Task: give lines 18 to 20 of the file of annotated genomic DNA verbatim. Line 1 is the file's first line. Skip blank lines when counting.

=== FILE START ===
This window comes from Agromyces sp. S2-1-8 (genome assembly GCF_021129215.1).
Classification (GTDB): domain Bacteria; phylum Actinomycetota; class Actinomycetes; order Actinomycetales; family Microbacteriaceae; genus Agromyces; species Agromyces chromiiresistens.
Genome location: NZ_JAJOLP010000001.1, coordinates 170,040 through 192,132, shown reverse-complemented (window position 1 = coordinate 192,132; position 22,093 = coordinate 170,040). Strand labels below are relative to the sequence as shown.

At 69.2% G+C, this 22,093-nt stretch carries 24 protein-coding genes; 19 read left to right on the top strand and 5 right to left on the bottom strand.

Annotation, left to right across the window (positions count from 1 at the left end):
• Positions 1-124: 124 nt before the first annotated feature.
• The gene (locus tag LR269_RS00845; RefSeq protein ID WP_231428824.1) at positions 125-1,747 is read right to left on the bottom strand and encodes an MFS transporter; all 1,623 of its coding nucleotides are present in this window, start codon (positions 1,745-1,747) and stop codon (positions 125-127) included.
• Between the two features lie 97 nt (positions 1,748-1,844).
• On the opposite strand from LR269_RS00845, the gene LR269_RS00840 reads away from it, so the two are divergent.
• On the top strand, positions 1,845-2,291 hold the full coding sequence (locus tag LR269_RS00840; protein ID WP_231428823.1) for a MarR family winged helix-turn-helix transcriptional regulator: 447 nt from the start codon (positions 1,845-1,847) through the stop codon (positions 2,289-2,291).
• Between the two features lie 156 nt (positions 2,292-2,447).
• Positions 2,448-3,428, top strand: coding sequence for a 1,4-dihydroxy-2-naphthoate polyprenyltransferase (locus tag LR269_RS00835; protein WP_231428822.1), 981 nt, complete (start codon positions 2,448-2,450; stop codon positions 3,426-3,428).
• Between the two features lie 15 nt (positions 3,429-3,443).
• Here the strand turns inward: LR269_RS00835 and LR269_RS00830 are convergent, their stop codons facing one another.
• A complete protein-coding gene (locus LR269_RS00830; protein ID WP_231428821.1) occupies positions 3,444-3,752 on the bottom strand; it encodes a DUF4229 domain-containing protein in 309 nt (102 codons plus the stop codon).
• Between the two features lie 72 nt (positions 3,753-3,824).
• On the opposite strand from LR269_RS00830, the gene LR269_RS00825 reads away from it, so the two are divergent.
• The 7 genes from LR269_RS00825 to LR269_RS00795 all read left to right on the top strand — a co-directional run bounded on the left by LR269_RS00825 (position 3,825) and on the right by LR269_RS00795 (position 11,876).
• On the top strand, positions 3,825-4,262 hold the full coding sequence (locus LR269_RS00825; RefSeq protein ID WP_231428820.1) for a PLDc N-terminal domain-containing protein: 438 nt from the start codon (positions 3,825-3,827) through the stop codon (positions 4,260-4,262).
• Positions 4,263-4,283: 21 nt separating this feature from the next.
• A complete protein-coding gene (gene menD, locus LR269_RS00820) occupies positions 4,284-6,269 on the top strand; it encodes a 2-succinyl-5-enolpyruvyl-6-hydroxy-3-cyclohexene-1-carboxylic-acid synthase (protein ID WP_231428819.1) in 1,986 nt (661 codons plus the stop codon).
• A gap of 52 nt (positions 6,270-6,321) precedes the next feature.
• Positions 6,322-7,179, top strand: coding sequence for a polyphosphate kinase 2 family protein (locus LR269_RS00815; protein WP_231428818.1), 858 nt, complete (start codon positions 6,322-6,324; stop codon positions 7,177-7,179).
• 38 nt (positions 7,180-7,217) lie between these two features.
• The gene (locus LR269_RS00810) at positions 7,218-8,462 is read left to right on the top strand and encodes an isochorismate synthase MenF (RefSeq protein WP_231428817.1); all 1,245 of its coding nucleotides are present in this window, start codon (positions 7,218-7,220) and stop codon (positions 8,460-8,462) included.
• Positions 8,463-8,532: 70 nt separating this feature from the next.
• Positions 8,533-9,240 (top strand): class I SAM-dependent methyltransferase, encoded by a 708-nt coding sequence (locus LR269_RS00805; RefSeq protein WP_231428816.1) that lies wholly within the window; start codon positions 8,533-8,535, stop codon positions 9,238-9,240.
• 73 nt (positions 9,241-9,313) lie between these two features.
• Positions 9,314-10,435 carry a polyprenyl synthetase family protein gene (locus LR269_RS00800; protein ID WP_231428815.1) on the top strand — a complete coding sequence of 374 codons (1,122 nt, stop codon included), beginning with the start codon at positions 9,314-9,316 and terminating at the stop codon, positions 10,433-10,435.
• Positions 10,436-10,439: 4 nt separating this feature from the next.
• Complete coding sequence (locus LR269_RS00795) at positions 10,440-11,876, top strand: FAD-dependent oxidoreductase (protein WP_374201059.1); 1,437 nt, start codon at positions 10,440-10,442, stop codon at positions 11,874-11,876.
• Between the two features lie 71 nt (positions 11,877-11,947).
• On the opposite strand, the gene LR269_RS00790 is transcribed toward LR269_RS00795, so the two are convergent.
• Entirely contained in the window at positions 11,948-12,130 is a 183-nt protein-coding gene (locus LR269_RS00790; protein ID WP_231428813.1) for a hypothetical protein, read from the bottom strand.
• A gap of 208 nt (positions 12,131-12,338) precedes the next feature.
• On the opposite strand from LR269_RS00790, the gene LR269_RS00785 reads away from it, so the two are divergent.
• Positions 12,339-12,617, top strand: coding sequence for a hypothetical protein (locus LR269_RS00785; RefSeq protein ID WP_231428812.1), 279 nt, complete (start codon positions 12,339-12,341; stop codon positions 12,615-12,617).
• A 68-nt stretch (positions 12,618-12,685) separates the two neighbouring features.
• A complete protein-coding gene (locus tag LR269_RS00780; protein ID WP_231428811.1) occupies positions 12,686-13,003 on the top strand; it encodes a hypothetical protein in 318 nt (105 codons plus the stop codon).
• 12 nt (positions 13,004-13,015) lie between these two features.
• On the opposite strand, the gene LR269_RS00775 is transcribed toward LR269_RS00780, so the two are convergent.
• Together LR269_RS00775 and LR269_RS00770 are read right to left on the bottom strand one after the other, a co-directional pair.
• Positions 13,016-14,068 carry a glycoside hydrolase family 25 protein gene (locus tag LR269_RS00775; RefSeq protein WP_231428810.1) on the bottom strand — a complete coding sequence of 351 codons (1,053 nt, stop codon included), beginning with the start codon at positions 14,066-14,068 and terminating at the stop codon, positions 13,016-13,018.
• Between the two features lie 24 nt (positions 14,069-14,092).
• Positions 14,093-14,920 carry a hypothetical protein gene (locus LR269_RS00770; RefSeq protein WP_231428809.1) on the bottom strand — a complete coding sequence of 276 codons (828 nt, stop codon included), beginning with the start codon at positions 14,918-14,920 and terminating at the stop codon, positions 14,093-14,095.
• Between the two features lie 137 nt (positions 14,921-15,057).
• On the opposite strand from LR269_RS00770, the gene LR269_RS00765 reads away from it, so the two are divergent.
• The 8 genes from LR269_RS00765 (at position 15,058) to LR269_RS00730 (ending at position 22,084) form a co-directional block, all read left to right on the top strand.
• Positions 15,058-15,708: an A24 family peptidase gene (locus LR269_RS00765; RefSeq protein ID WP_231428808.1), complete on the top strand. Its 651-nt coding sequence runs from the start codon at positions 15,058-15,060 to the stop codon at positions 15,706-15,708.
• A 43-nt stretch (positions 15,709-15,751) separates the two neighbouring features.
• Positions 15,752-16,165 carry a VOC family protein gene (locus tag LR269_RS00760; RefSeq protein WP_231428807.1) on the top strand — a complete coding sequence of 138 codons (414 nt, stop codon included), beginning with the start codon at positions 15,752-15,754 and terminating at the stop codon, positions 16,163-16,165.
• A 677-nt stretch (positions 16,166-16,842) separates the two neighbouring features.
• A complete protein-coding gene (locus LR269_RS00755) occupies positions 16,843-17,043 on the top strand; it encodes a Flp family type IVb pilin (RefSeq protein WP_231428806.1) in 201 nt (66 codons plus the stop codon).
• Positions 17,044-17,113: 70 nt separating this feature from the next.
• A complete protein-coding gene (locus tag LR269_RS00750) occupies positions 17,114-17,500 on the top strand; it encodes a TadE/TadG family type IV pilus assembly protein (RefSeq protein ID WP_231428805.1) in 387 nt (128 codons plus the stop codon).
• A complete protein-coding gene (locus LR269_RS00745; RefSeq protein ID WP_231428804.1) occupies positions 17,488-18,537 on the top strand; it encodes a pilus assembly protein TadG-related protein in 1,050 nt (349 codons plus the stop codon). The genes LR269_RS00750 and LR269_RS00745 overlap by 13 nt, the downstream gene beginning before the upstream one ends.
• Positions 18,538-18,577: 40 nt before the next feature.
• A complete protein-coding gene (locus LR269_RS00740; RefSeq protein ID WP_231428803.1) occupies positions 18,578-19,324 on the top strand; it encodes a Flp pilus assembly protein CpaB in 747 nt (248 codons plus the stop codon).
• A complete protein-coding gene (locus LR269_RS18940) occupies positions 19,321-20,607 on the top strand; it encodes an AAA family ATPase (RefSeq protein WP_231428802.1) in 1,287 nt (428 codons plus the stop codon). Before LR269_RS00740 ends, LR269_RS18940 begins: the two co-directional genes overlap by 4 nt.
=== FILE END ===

• The 7 genes from LR269_RS00825 to LR269_RS00795 all read left to right on the top strand — a co-directional run bounded on the left by LR269_RS00825 (position 3,825) and on the right by LR269_RS00795 (position 11,876).
• On the top strand, positions 3,825-4,262 hold the full coding sequence (locus LR269_RS00825; RefSeq protein ID WP_231428820.1) for a PLDc N-terminal domain-containing protein: 438 nt from the start codon (positions 3,825-3,827) through the stop codon (positions 4,260-4,262).
• Positions 4,263-4,283: 21 nt separating this feature from the next.